New Wildcat Welcome programs spotlight campus safety resources

Amy Whyte, Reporter

A new Essential NU that focuses on campus safety will be part of a handful of changes to Wildcat Welcome coming this fall.

In addition to the Mental Health ENU that was announced in January, new students will attend orientation programming that focuses on campus safety. Patricia Hilkert, director of New Student and Family Programs, said the program is being developed in coordination with University Police. The ENU is intended to familiarize new students with the safety resources and services available to them on campus.

Previously, the responsibility for educating new students about campus safety was left to Residential Life, but Hilkert said she thought it was important to implement an education program as part of Wildcat Welcome.

“In light of all the crazy things happening in the world in general as well as in Evanston, I think it’s important that students feel secure and safe, that parents feel secure and safe and that everybody’s aware of what resources are there to support them,” Hilkert said.

While the presentation itself is still in the works, Hilkert said topics will include dorm safety and making students aware of safe ways to travel alone at night, such as SafeRide.

UP Chief Dan McAleer said the new ENU is a needed addition to orientation programming.

“We need all of our incoming students to understand that you’re living in the first suburb north of one of the largest cities in the United States and that crime does happen and that you have to play a role in your own personal protection,” McAleer said.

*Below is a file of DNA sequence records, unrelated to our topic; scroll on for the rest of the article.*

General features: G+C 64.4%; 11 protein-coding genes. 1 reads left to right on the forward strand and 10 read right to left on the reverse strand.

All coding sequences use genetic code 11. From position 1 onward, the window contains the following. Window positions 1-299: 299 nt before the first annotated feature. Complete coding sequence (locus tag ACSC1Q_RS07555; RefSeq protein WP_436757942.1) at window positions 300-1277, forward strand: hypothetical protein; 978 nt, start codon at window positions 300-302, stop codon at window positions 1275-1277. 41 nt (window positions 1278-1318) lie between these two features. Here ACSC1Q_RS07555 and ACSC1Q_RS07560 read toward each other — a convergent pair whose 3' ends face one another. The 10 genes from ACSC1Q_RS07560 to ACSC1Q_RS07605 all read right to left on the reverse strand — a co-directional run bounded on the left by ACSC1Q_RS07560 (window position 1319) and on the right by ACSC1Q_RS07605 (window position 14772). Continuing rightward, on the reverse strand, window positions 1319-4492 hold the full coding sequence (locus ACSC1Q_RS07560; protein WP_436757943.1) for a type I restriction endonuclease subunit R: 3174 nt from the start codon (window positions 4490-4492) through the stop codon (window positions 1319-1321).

Another new component of Wildcat Welcome is the Family Ambassador program. Family ambassadors will be responsible for assisting with move-in and answering parents’ questions, as well as informing them about and leading them to parent orientation events. About 25 students will be selected for these new positions, and they will be required to return to campus a day before move-in starts to attend training.

Weinberg junior Emily Weiss, a returning PA, said she thought the new position will take a lot of the pressure off of PAs, especially on move-in day.

“It can be really stressful to have to answer parent questions while trying to move students in quickly,” Weiss said. “It’s a huge help to know there will be other people who are around for that purpose.”

Hilkert said the positions will be filled by students who applied to be peer advisors but were ultimately rejected.

“We’re looking at kind of who were the next people in line who would have gotten positions had we had more positions available and extending the offer to those students to see if they’re interested in doing it,” Hilkert said. “Parents should be escorted around, they should get their questions answered, just as much as our new students do with their peer advisors — this new role will help with that.”

Correction: A previous version of this story attributed a quote incorrectly. The speaker was UP Chief Dan McAleer. The Daily regrets the error.